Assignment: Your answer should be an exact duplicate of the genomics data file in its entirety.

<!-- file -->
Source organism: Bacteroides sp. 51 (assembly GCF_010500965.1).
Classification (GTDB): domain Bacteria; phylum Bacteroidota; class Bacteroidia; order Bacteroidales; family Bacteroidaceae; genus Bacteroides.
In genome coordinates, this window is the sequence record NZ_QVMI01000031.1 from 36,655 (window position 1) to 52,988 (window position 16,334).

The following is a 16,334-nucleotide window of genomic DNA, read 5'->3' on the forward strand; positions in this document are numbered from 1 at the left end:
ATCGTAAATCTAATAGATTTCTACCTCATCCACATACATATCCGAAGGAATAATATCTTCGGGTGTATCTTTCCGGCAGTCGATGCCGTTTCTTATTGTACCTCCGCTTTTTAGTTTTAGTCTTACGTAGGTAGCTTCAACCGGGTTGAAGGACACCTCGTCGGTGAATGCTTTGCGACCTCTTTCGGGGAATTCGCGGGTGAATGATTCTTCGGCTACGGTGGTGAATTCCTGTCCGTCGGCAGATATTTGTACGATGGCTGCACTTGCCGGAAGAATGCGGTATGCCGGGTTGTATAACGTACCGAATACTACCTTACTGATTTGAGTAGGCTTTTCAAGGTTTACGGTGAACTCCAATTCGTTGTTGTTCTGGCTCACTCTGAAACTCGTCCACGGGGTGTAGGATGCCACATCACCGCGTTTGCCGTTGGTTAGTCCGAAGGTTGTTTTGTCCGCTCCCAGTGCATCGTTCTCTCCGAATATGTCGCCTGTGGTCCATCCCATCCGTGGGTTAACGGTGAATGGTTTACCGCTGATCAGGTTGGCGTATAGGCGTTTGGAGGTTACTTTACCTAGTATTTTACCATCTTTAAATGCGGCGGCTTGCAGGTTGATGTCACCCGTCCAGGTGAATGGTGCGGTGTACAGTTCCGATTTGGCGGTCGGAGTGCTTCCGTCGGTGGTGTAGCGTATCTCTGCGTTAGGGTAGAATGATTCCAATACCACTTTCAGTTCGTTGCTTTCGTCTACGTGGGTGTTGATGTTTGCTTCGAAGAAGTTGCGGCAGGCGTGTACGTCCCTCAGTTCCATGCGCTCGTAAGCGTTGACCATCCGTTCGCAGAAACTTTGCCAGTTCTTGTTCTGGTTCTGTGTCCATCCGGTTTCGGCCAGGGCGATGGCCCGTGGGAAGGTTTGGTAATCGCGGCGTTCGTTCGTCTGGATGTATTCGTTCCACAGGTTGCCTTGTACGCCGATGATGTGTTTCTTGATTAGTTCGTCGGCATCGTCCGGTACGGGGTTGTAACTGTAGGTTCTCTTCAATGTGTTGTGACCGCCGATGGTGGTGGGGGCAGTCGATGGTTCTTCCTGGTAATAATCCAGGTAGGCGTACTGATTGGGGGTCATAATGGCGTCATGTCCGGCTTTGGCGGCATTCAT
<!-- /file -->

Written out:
Source organism: Bacteroides sp. 51 (assembly GCF_010500965.1).
Classification (GTDB): domain Bacteria; phylum Bacteroidota; class Bacteroidia; order Bacteroidales; family Bacteroidaceae; genus Bacteroides.
In genome coordinates, this window is the sequence record NZ_QVMI01000031.1 from 36,655 (window position 1) to 52,988 (window position 16,334).

The following is a 16,334-nucleotide window of genomic DNA, read 5'->3' on the forward strand; positions in this document are numbered from 1 at the left end:
ATCGTAAATCTAATAGATTTCTACCTCATCCACATACATATCCGAAGGAATAATATCTTCGGGTGTATCTTTCCGGCAGTCGATGCCGTTTCTTATTGTACCTCCGCTTTTTAGTTTTAGTCTTACGTAGGTAGCTTCAACCGGGTTGAAGGACACCTCGTCGGTGAATGCTTTGCGACCTCTTTCGGGGAATTCGCGGGTGAATGATTCTTCGGCTACGGTGGTGAATTCCTGTCCGTCGGCAGATATTTGTACGATGGCTGCACTTGCCGGAAGAATGCGGTATGCCGGGTTGTATAACGTACCGAATACTACCTTACTGATTTGAGTAGGCTTTTCAAGGTTTACGGTGAACTCCAATTCGTTGTTGTTCTGGCTCACTCTGAAACTCGTCCACGGGGTGTAGGATGCCACATCACCGCGTTTGCCGTTGGTTAGTCCGAAGGTTGTTTTGTCCGCTCCCAGTGCATCGTTCTCTCCGAATATGTCGCCTGTGGTCCATCCCATCCGTGGGTTAACGGTGAATGGTTTACCGCTGATCAGGTTGGCGTATAGGCGTTTGGAGGTTACTTTACCTAGTATTTTACCATCTTTAAATGCGGCGGCTTGCAGGTTGATGTCACCCGTCCAGGTGAATGGTGCGGTGTACAGTTCCGATTTGGCGGTCGGAGTGCTTCCGTCGGTGGTGTAGCGTATCTCTGCGTTAGGGTAGAATGATTCCAATACCACTTTCAGTTCGTTGCTTTCGTCTACGTGGGTGTTGATGTTTGCTTCGAAGAAGTTGCGGCAGGCGTGTACGTCCCTCAGTTCCATGCGCTCGTAAGCGTTGACCATCCGTTCGCAGAAACTTTGCCAGTTCTTGTTCTGGTTCTGTGTCCATCCGGTTTCGGCCAGGGCGATGGCCCGTGGGAAGGTTTGGTAATCGCGGCGTTCGTTCGTCTGGATGTATTCGTTCCACAGGTTGCCTTGTACGCCGATGATGTGTTTCTTGATTAGTTCGTCGGCATCGTCCGGTACGGGGTTGTAACTGTAGGTTCTCTTCAATGTGTTGTGACCGCCGATGGTGGTGGGGGCAGTCGATGGTTCTTCCTGGTAATAATCCAGGTAGGCGTACTGATTGGGGGTCATAATGGCGTCATGTCCGGCTTTGGCGGCATTCAT